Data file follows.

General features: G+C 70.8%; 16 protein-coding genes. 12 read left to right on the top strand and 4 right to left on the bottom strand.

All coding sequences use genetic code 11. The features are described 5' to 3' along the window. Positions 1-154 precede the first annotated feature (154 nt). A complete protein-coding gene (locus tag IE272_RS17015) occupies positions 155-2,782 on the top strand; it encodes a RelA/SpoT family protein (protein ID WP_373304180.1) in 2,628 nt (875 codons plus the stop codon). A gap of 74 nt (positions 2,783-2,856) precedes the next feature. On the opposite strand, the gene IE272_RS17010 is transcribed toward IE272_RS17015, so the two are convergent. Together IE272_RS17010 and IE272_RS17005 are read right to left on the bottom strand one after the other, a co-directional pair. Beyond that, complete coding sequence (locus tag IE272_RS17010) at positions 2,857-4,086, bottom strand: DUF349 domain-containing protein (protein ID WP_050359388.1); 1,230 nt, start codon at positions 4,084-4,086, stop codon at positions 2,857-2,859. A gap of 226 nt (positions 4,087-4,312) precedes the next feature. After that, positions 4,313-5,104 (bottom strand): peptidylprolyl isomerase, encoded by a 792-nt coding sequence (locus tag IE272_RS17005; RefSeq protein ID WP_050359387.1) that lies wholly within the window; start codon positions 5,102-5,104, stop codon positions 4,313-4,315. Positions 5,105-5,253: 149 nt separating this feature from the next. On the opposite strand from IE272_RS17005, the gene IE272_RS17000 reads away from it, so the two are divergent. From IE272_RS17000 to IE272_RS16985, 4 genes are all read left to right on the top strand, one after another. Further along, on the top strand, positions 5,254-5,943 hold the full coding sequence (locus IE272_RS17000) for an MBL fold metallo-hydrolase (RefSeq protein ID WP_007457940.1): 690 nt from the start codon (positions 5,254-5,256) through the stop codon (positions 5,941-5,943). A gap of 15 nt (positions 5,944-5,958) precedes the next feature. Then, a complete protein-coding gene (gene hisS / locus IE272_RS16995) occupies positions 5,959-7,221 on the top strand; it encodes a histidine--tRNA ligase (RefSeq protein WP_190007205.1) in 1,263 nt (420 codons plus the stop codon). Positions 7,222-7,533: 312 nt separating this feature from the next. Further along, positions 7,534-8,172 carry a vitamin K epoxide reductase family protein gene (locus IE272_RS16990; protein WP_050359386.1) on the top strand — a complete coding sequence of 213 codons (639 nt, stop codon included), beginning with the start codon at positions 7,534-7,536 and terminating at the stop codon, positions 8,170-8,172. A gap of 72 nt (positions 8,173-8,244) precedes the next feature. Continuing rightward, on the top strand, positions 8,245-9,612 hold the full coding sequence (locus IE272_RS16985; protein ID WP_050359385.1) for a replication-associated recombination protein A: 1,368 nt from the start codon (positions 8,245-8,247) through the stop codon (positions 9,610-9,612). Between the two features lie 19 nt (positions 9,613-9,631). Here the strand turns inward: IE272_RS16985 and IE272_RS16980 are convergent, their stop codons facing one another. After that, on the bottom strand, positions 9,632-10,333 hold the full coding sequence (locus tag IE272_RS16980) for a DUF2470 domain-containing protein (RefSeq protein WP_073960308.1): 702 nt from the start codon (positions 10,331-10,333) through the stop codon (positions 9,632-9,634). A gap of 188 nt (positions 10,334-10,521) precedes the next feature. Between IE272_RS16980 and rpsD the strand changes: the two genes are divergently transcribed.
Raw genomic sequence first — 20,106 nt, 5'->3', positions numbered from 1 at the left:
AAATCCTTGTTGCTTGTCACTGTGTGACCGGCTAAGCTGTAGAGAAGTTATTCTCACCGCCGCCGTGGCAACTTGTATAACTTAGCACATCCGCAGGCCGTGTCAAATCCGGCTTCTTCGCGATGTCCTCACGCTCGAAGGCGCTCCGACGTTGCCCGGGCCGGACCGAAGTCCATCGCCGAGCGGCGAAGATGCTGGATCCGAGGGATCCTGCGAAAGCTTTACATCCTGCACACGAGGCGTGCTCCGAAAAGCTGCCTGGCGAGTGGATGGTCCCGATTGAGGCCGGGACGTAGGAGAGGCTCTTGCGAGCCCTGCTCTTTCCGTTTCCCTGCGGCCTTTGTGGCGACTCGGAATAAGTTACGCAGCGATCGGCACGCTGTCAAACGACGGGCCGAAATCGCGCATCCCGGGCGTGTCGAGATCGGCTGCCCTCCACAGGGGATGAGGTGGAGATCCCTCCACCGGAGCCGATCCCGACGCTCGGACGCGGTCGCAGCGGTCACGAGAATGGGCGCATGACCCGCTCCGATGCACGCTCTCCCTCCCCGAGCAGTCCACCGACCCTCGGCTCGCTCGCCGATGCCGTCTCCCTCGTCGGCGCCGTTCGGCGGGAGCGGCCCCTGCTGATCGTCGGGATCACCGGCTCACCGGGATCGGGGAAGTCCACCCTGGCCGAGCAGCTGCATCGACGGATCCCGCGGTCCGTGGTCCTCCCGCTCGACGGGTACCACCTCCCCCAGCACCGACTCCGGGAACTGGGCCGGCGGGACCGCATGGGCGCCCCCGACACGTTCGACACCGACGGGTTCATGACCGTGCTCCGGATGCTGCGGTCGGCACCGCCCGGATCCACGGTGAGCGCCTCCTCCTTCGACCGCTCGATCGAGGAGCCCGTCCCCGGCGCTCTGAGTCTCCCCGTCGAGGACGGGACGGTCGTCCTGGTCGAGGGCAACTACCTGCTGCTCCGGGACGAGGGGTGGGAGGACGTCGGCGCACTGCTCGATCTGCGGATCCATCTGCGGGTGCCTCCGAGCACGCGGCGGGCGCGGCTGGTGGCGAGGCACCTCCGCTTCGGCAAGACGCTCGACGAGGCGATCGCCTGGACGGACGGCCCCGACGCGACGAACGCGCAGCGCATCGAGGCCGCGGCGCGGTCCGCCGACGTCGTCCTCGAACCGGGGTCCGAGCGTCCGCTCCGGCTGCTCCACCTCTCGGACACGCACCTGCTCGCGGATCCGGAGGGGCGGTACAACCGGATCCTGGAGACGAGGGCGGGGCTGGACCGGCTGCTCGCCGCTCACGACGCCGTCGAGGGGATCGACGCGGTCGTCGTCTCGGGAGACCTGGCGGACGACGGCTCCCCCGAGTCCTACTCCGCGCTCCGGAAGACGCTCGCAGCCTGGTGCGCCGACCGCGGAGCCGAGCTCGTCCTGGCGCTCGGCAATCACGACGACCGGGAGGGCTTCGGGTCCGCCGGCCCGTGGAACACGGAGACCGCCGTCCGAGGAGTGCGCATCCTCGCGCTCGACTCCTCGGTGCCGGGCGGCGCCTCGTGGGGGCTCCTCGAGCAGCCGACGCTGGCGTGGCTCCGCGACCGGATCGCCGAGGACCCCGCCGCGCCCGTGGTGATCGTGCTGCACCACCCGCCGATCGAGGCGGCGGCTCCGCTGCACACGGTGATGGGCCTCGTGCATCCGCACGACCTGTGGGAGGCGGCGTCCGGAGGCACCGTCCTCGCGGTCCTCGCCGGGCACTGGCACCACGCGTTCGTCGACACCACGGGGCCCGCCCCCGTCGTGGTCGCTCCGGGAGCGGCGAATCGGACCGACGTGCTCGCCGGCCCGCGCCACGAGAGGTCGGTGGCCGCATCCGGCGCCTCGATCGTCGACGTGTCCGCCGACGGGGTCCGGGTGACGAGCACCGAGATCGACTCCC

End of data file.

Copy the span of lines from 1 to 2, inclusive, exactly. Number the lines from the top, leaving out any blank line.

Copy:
General features: G+C 70.8%; 16 protein-coding genes. 12 read left to right on the top strand and 4 right to left on the bottom strand.

All coding sequences use genetic code 11. The features are described 5' to 3' along the window. Positions 1-154 precede the first annotated feature (154 nt). A complete protein-coding gene (locus tag IE272_RS17015) occupies positions 155-2,782 on the top strand; it encodes a RelA/SpoT family protein (protein ID WP_373304180.1) in 2,628 nt (875 codons plus the stop codon). A gap of 74 nt (positions 2,783-2,856) precedes the next feature. On the opposite strand, the gene IE272_RS17010 is transcribed toward IE272_RS17015, so the two are convergent. Together IE272_RS17010 and IE272_RS17005 are read right to left on the bottom strand one after the other, a co-directional pair. Beyond that, complete coding sequence (locus tag IE272_RS17010) at positions 2,857-4,086, bottom strand: DUF349 domain-containing protein (protein ID WP_050359388.1); 1,230 nt, start codon at positions 4,084-4,086, stop codon at positions 2,857-2,859. A gap of 226 nt (positions 4,087-4,312) precedes the next feature. After that, positions 4,313-5,104 (bottom strand): peptidylprolyl isomerase, encoded by a 792-nt coding sequence (locus tag IE272_RS17005; RefSeq protein ID WP_050359387.1) that lies wholly within the window; start codon positions 5,102-5,104, stop codon positions 4,313-4,315. Positions 5,105-5,253: 149 nt separating this feature from the next. On the opposite strand from IE272_RS17005, the gene IE272_RS17000 reads away from it, so the two are divergent. From IE272_RS17000 to IE272_RS16985, 4 genes are all read left to right on the top strand, one after another. Further along, on the top strand, positions 5,254-5,943 hold the full coding sequence (locus IE272_RS17000) for an MBL fold metallo-hydrolase (RefSeq protein ID WP_007457940.1): 690 nt from the start codon (positions 5,254-5,256) through the stop codon (positions 5,941-5,943). A gap of 15 nt (positions 5,944-5,958) precedes the next feature. Then, a complete protein-coding gene (gene hisS / locus IE272_RS16995) occupies positions 5,959-7,221 on the top strand; it encodes a histidine--tRNA ligase (RefSeq protein WP_190007205.1) in 1,263 nt (420 codons plus the stop codon). Positions 7,222-7,533: 312 nt separating this feature from the next. Further along, positions 7,534-8,172 carry a vitamin K epoxide reductase family protein gene (locus IE272_RS16990; protein WP_050359386.1) on the top strand — a complete coding sequence of 213 codons (639 nt, stop codon included), beginning with the start codon at positions 7,534-7,536 and terminating at the stop codon, positions 8,170-8,172. A gap of 72 nt (positions 8,173-8,244) precedes the next feature. Continuing rightward, on the top strand, positions 8,245-9,612 hold the full coding sequence (locus IE272_RS16985; protein ID WP_050359385.1) for a replication-associated recombination protein A: 1,368 nt from the start codon (positions 8,245-8,247) through the stop codon (positions 9,610-9,612). Between the two features lie 19 nt (positions 9,613-9,631). Here the strand turns inward: IE272_RS16985 and IE272_RS16980 are convergent, their stop codons facing one another. After that, on the bottom strand, positions 9,632-10,333 hold the full coding sequence (locus tag IE272_RS16980) for a DUF2470 domain-containing protein (RefSeq protein WP_073960308.1): 702 nt from the start codon (positions 10,331-10,333) through the stop codon (positions 9,632-9,634). A gap of 188 nt (positions 10,334-10,521) precedes the next feature. Between IE272_RS16980 and rpsD the strand changes: the two genes are divergently transcribed.